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Insurgency in Algiers…and Baghdad

Friday, November 14, 2003

Perhaps the biggest challenge faced by occupying armies fighting hostile insurgents is that the guerrillas never fight them on their own terms. So how to prepare war planners for these sorts of conflicts? How about taking them to the movies? A few months ago, Pentagon officials were invited to a ...

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Cinema’s Dead

Friday, October 31, 2003

Zombies have tromped around the big screen throughout cinema history. OTM’s senior producer Arun Rath, probes the broader significance of the walking dead genre, why it has packed the house for decades, and what zombies say about the rest of us. Eeek!

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Terror in Moscow

Friday, October 24, 2003

A year ago this week, armed Chechen separatists stormed into a packed Moscow theater, leading to a 57-hour standoff with Russian troops outside. The tragic end of the siege was broadcast around the world, as Russian troops overtook the Chechens with a powerful anesthetic gas, killing 129 hostages in the ...

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Veronica Guerin

Friday, October 17, 2003

This week the movie "Veronica Guerin" hits theaters across the country. It's the story of an Irish reporter who, through assiduous reporting and extraordinary courage, tracked down and exposed the drug lords who were turning Dublin into a war zone in the mid 1990s. But veteran Irish journalist Ed Moloney ...

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Commercial Programming

Friday, August 08, 2003

In yet another attempt to hold the attention of the flitting remote-controllers, NBC is inserting original programming into its commercial breaks this fall. The "mini-movies" will be chopped into 30-second halves that will air at separate times throughout the night. Paris Barclay co-produced the shorts, and joins Bob to discuss ...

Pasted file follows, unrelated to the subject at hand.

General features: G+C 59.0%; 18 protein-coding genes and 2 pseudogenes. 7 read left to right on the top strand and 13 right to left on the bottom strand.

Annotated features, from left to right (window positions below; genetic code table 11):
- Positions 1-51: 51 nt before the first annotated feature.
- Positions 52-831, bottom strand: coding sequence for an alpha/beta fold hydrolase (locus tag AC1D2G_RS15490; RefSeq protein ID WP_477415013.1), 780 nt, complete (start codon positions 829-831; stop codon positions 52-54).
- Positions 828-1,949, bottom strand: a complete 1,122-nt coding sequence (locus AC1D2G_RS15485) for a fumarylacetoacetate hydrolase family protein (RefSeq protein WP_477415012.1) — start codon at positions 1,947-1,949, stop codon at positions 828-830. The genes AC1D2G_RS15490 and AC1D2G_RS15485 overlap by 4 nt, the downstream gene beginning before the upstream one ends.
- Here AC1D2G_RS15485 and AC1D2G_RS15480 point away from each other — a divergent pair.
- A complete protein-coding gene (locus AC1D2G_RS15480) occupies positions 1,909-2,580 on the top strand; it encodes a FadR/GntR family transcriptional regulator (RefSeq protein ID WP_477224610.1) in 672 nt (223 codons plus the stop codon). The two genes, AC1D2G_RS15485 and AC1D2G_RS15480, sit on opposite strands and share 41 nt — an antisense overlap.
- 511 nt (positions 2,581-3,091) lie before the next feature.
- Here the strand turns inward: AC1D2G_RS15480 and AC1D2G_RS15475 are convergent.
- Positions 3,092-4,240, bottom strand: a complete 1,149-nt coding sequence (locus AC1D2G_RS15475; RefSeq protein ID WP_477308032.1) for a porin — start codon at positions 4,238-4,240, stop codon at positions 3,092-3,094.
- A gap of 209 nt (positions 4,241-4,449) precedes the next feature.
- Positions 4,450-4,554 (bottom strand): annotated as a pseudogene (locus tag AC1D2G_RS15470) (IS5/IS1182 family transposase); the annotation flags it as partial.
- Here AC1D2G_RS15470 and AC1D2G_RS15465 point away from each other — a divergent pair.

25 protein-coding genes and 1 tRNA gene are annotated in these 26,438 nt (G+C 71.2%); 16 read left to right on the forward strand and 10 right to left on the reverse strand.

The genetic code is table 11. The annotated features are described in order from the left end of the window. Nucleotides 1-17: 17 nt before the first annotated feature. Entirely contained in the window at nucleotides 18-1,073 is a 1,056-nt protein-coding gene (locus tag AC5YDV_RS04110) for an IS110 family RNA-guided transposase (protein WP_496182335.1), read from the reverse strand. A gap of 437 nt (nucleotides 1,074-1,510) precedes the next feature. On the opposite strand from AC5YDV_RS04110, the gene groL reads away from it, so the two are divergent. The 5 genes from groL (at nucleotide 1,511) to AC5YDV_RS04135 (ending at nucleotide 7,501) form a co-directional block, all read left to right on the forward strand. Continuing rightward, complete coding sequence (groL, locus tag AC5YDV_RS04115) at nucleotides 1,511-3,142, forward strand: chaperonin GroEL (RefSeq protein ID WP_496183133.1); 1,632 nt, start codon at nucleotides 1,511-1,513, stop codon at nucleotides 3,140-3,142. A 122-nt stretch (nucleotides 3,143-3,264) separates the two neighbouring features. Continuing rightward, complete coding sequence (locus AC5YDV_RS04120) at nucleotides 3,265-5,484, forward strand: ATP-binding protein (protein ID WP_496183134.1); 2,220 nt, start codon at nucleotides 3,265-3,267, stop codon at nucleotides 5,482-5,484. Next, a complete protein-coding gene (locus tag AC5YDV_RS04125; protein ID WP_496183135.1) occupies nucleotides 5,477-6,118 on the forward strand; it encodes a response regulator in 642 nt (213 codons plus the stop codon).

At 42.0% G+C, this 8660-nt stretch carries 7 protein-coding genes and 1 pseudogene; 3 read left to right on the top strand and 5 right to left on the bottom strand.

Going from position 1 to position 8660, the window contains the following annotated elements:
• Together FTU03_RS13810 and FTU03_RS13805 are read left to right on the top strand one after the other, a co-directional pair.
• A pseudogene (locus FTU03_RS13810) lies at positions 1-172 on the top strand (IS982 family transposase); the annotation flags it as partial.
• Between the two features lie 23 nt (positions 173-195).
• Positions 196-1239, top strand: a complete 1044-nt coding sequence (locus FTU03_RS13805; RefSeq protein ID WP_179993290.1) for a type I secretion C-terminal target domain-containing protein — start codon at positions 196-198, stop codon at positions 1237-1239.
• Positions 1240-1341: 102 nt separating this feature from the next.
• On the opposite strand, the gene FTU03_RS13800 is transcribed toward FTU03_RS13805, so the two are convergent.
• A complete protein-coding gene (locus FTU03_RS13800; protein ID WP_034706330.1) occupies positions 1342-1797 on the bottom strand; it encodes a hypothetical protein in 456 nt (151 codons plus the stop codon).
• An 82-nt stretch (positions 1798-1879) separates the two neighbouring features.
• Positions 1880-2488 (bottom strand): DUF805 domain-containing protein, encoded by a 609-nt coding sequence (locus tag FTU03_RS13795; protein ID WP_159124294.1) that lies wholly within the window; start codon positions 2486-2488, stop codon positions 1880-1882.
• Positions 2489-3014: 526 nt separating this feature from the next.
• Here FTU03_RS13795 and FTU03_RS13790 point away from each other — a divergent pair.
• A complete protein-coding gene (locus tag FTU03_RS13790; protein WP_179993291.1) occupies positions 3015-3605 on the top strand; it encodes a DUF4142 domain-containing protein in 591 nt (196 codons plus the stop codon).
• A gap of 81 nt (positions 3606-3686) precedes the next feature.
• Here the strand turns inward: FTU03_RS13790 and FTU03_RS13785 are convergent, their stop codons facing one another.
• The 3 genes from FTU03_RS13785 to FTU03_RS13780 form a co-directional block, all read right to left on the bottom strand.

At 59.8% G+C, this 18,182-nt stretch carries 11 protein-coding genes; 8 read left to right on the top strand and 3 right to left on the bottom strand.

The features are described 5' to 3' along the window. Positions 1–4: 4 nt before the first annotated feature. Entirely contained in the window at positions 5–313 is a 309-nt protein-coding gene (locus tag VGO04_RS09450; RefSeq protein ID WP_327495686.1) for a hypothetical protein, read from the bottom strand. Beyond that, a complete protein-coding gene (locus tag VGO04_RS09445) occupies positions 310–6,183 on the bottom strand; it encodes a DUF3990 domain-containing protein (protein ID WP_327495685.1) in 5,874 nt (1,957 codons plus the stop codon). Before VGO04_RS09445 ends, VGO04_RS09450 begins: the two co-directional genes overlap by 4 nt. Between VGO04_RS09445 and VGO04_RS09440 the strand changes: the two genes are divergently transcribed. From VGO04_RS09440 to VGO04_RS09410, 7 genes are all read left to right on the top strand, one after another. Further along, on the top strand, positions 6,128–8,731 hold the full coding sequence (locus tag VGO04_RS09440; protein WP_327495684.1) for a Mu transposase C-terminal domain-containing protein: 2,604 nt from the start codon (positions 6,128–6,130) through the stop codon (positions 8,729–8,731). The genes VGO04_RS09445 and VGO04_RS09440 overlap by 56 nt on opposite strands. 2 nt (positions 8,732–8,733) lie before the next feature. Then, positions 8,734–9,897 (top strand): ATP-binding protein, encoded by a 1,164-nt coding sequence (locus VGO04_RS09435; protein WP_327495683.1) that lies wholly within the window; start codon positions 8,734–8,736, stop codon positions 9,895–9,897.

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Versions of the Holocaust

Friday, April 25, 2003

Twenty-five years ago this month, a ground-breaking mini-series about the Holocaust was broadcast on network television. Since then, numerous movies have been made about the Holocaust, but their treatments of the subject have varied widely. WNYC's Sara Fishko traces the evolution of the Holocaust film over the past quarter-century.

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Reel Myths

Friday, April 11, 2003

At the same time that events on the battlefields of WWII were being documented by newspapers and radio, Hollywood was re-framing the wartime sentiments of the homefront. In his recent memoir - "Good Morning, Mr. Zip Zip Zip"- film critic Richard Schickel examines the myths that wartime America built for ...

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Building Bridges to Baghdad

Friday, April 04, 2003

Two weeks before bombs started falling on Baghdad, documentary filmmaker Jon Alpert recorded a real-time conversation between a group of young Americans and their peers in Iraq. The result was "Bridge to Baghdad," a rare glimpse into the lives of regular Iraqis. Bob talks with Alpert about the production, and ...

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Welcome to North Korea

Friday, March 14, 2003

When a couple of Dutch filmmakers set out to make a documentary about North Korea, they were able to gain access to the country only by posing as part of a scientific delegation eager to see the glories of Pyongyang. The trip footage these "tourists" brought back reveals little about ...

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Godzilla Lives

Friday, February 28, 2003

Nearly five decades since he first stomped across the silver screen, the rampaging reptile is still going strong. This winter, to the delight of a select number of film enthusiasts, the 26th Godzilla movie opened in Tokyo. NPR's Jim Zarroli reports on the remarkable persistence of the Godzilla franchise.